Leonard Cohen Explains How Suzanne And Krystal Burgers Led To Him Leaving Tennessee

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The girl I was with was what destroyed it [life in Franklin Tennessee], because she developed this obsession with Krystal burgers. I mean it got to be a serious problem.  She refused to cook, so we’d have to go in every day (20 miles) to eat cheeseburgers, and it just destroyed the whole isolation — Suzanne.quotedown2

Leonard Cohen

 

Leonard Cohen, explaining why he left Franklin,Tennessee in Leonard Lately – A Leonard Cohen interview-article by Bill Conrad. Posted May 7, 2012 at No Depression. Note: Although not published until 2012, the article is based on an interview that took place in autumn 1976.

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Credit Due Department: Photo by Nathan Eror from Houston, TX, USA – Breakfast, CC BY-SA 2.0, via Wikipedia Commons. Originally posted June 14, 2013 at DrHGuy.com, a predecessor of Cohencentric

Leonard Cohen Gives Up Asking “What Do Women Want?” & Decides “To Utterly And Absolutely Surrender”

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You know,  for a long time men have been asking the question, ‘What do women want?’ I asked it a couple of times myself, but I finally gave up asking this question. And I have decided to utterly and absolutely surrender. I am ready to do anything for a woman’s favor. I am ready to surrender totally and absolutely. I put it on the line right now! I give up!quotedown2

Leonard Cohen

 

Leonard Cohen’s introduction to “I’m Your Man” at the April 28, 1988 concert at Jaahalli Helsinki, Finland; Originally posted October 29, 2014 at DrHGuy.com, a predecessor of Cohencentric

“We do everything for love.” Leonard Cohen

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Yeats’s father said poetry is the social act of a solitary man – we all find ways of bridging that isolation. For writers it is words, but for the cabinet-maker it is the presentation of the finished bureau. I don’t think the act of writing is especially significant. I think a man or woman lays their work at the foot of their beloved. We do everything for love.quotedown2

Leonard Cohen

 

From A Life In The Day Of Leonard Cohen Interview By Nigel Williamson. The Sunday Times Magazine (London), 1997 (no longer online). Originally posted Dec 22, 2013 at DrHGuy.com, a predecessor of Cohencentric

“This confrontation [between men & women] involves some serious risks to the versions of oneself ” Leonard Cohen

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We’re [men and women are] all in the same boat, we’ve entered into this quarrel, into this cage, union, and extremely ambiguous circumstance together and we’re going to sort it out together. That is why I never thought of myself as a romantic poet because I always was very clear from the beginning that this confrontation involves some serious risks to the versions of oneself … And it’s always been confrontational. Not in an aggressive sense but in an acknowledging sense that there are some profound differences and it involves serious risks and that these risks are really best acknowledged. And I think that’s the tone of most of the stuff and if the love and passion can transgress that mutual acknowledgement then you do have something that takes off, either it’s a song or a poem or the moment. But without that, you’ve got the moon-in-June school of writing–though my stuff gets close to the moon-in-June school of writing, but I think it’s that acknowledgement of the risk that rescues it every time.quotedown2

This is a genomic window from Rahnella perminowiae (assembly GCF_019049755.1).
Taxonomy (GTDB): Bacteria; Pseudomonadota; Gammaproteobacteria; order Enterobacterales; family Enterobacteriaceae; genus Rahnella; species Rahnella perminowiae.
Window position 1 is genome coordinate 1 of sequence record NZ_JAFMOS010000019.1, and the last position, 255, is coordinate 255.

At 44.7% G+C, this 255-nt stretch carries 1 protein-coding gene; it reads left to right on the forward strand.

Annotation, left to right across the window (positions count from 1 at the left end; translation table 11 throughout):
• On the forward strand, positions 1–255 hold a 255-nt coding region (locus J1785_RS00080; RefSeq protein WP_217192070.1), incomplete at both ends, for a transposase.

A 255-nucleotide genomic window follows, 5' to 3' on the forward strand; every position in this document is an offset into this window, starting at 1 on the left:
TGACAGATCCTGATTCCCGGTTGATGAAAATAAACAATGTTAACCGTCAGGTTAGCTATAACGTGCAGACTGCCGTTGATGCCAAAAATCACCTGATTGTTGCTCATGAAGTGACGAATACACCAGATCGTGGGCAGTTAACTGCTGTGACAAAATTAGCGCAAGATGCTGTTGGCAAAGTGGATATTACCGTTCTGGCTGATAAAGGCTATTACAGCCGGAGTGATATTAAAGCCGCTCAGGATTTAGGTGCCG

From Leonard Cohen by Barbara Gowdy (November 19, 1992 interview published in One on One: The Imprint Interviews, ed. Leanna Crouch,  Somerville House Publishing 1994).

Note: Originally posted August 2, 2012 at DrHGuy.com, a predecessor of Cohencentric

“[The Hero is] precisely the character we have to surrender when we move into that field of love” Leonard Cohen

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Nobody can live at the centre of the drama thinking that he’s the hero and that everybody else has some kind of lesser role. So that’s precisely the character we have to surrender when we move into that field of love, and it’s always painful for him to take off his armour. He gets wounded immediately because there’s arrows flying all over the place. As soon as he take’s off his hero’s costume he goes down with an arrow in his heart, that’s why, you know, the figure of cupid arose. You go down with that arrow in your heart, it’s no joke. It’s no joke. You feel it with your children, you feel it with your mate, and you feel it with your parents, you feel it with your friends. If ever you take off the hero’s armour, you get hit right away.quotedown2

Leonard Cohen

 

From How The Heart Approaches What It Yearns – Interview With Leonard Cohen Presented By John McKenna. RTE Ireland, May 9 & 12, 1988. Found at LeonardCohenFiles.com. Photo of Leonard Cohen by Roland Godefroy (Own work) [GFDL or CC BY 3.0], via Wikimedia Commons. Originally posted December 2, 2013 at DrHGuy.com, a predecessor of Cohencentric